Walmart ‘still in evaluation process’ after Plainfield facility fire

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Smoke from the Walmart distribution fire in Plainfield could be clearly seen in downtown Indianapolis. (IBJ photo/Mickey Shuey

Walmart officials and first responders are still determining the extent of damage done by a massive fire that engulfed one of the company’s fulfillment centers in Plainfield on Wednesday.

The fire, which broke out around noon at the 1.2 million-square-foot distribution building at 9590 Allpoints Parkway, caused part of the structure to collapse. It also billowed black smoke that could be seen from as far away as downtown Indianapolis.

Charles Crowson, a spokesperson for Walmart, told IBJ the company is “still in the evaluation process” to determine whether or not the building can be salvaged, as well as determine the amount of damage sustained by a neighboring Walmart facility. Both fulfillment centers are used exclusively for online orders, rather than to supply physical stores.

He said until the company determines whether or not the building can be salvaged, Walmart will rely on its other 45 or so e-commerce fulfillment centers across the United States to complete orders.

“We’re going to rely on our supply chain, which is best-in-class … and we’ve already made calls to begin that process,” Crowson said.

About 1,000 people were working in the building when it caught fire, but all employees were accounted for and did not sustain any injuries. One firefighter suffered minor injuries and was treated at the scene, according to Plainfield Fire Chief Brent Anderson.

Crowson noted each of the Walmart centers—designated as IND 1 and IND 2—employ “several thousand people” and that the company is focused on helping all employees navigate the situation, including those who may have lost house keys, car keys and other personal belongings in the fire.

“We’re working to accommodate them because all their personal affects remained in the building,” he said. “We’re making sure they’re able to get home… and remain as comfortable as possible. They need a break from all this.”

He said all employees will be paid for a 40-hour work week this week and the company plans to help find temporary placement at other facilities in or around central Indiana, including brick-and-mortar stores.

He also reiterated that Walmart is appreciative of first responders, and directed additional questions to local law enforcement and fire personnel.

“We’re thankful to local emergency crews for their quick response and for helping us account for the safety of our associates and those at the facility,” he said.

The damaged fulfillment center was built in 2015 on about 64 acres through a partnership between local-based firms Browning Investments and Duke Realty Inc. It’s part of the larger Allpoints Midwest Business Park near Indianapolis International Airport.

At the time it opened, Walmart said the facility would be able to distribute products to more than 160 million people within 48 hours. The second fulfillment center adjacent to the structure was completed in 2020 by Walmart and is about 1.1 million square feet.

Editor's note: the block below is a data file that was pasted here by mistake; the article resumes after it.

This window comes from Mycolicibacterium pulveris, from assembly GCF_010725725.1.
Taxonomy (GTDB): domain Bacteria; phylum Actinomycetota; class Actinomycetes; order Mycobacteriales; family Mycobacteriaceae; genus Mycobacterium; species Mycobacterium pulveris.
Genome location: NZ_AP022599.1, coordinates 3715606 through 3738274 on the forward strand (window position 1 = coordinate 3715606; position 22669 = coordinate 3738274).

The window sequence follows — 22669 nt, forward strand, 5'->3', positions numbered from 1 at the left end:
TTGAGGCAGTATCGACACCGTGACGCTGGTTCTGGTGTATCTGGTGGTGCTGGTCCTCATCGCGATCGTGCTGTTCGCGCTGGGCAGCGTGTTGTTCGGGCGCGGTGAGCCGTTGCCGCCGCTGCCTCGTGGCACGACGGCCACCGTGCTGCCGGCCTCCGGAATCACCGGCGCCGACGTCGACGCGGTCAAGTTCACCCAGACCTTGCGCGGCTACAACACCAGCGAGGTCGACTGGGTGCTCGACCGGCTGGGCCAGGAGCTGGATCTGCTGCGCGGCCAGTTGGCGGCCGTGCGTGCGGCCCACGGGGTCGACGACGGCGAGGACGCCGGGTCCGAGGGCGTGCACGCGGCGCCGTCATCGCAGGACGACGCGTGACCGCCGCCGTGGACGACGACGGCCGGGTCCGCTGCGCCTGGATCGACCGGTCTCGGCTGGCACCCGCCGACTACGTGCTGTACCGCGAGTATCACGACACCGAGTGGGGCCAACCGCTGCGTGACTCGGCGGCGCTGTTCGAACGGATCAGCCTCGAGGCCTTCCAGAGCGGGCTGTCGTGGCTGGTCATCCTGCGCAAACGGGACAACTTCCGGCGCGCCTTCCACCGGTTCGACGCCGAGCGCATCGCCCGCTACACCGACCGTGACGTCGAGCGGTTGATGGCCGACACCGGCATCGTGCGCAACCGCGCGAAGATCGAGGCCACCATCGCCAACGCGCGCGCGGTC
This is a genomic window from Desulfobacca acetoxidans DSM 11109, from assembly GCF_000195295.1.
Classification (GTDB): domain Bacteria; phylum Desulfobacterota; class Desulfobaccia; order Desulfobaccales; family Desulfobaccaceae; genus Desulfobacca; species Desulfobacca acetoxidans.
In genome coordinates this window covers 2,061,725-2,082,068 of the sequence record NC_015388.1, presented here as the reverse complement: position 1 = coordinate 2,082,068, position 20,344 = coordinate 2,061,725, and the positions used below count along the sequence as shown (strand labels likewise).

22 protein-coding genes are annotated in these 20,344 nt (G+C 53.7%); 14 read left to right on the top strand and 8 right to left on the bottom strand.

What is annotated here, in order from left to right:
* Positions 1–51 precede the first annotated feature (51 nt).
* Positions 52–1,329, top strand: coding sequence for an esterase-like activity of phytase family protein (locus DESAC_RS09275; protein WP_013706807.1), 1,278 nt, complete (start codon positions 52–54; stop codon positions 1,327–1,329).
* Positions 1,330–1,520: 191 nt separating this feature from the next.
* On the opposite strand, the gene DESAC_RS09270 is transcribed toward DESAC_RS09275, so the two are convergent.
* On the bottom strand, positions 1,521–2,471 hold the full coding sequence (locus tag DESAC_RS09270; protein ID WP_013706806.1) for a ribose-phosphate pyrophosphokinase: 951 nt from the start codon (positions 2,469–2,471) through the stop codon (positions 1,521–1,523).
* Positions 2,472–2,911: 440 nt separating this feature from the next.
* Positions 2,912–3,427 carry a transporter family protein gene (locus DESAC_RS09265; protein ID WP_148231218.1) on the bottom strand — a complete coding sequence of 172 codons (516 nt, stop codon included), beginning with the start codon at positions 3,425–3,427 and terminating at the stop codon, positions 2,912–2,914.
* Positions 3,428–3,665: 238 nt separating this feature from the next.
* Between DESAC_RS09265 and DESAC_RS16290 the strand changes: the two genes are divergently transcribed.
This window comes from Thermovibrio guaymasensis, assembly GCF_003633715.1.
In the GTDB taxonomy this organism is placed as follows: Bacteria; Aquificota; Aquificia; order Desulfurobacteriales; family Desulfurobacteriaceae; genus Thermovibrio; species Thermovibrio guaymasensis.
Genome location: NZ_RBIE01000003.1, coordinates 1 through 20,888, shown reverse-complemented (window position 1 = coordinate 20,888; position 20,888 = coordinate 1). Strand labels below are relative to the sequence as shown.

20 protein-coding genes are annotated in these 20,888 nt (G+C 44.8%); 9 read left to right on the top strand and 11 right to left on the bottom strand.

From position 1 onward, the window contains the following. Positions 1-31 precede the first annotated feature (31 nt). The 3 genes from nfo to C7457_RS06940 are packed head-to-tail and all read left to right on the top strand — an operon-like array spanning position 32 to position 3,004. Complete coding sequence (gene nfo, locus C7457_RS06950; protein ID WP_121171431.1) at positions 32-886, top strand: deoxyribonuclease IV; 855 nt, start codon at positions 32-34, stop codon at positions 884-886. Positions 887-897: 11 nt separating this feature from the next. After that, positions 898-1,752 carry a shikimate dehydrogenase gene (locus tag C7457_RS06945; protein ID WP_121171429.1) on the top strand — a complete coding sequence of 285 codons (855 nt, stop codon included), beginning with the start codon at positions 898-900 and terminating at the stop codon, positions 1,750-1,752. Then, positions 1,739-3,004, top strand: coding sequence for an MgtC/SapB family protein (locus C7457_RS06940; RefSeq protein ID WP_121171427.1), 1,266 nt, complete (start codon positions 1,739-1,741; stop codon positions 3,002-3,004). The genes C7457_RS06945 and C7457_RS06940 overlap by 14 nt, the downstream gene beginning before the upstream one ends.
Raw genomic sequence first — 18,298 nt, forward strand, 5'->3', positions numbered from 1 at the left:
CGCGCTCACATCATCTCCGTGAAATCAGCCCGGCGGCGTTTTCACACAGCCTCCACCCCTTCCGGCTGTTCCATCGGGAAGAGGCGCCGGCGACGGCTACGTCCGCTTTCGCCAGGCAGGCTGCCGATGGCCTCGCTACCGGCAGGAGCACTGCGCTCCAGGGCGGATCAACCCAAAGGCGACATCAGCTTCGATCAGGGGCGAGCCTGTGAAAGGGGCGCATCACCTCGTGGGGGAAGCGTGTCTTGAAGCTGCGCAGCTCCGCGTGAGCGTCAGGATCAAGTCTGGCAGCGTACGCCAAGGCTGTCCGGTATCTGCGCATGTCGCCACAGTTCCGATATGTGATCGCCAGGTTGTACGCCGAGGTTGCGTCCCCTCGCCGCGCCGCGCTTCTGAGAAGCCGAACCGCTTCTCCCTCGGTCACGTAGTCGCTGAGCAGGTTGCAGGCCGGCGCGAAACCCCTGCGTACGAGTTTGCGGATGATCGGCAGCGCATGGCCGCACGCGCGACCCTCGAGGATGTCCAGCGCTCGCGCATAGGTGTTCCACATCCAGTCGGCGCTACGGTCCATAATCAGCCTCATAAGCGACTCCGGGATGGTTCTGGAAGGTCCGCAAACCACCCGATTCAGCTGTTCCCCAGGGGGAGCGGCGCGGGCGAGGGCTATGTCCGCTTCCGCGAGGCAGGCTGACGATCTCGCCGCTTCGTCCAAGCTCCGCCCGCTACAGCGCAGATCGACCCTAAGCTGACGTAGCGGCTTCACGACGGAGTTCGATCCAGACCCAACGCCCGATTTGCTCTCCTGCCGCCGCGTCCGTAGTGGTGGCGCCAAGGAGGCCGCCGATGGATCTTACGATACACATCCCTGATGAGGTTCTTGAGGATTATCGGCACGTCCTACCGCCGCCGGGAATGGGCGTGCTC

According to supply chain consultancy MWPVL International LLC., the company also has several other facilities across Indiana including:

— Auburn, 400,000-square-foot perishables distribution center, opened in 2001;

— Crawfordsville, 31,400 square-foot optical lab distribution center, opened in 1993;

— Gas City, 990,000-square-foot perishables distribution center, opened in 2007;

— Greencastle, 1.5 million-square-foot fashion distribution center, opened in 1991;

— Greenfield, 85,000-square-foot Sam’s Club cross dock facility, opened in 1994;

— Greenfield, 456,000-square-foot return center, opened in 2016;

— Hammond, 151,000-square-foot cross dock facility, opened in 2011;

— Seymour, 1.1 million-square-foot general merchandise distribution center, opened in 1990.

Walmart is also developing a 2.2 million-square-foot hub in the Mount Comfort Corridor east of Indianapolis, and that project is now under construction.

According to The Associated Press, the Bureau of Alcohol, Tobacco, Firearms and Explosives will lead an investigation, but Anderson speculated it could take weeks to determine a cause.

“Right now we have no idea what may have started this,” Anderson said at a news conference.

The Indiana Department of Environmental Management was on the scene to conduct environmental. testing, he said.

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5 thoughts on “Walmart ‘still in evaluation process’ after Plainfield facility fire

  1. I don’t know, but you’d think that with 1,000 people working in the building that someone would’ve seen what started the fire. Pretty incredible to hear that nobody was injured.

    1. Paul L – At 1,200,000 square feet and more than 1,000 employees, that’s 1,200 square feet per employee. Accounting for racks and stacks of merchandise, multitudes of equipment to move it all around, it’s not surprising no one may have seen the first flame. I’m sure the investigation will includes employee interviews, review of security camera videos, and forensic analysis of burned materials. In the end, it will be known exactly where the fire began, and how it started.

    2. Yeah. I appreciate the math. Sounds like about 20 football fields. I get that they probably don’t want to speculate and leak information before it’s been fully investigated, but I’m sure someone knows where it started, even if they didn’t see the first flame.

  2. 1.2 million sq/ft is 27.5 acres. No wonder there was so much smoke!

    Did they not have a sprinkler system, and with a building that sized not one firewall?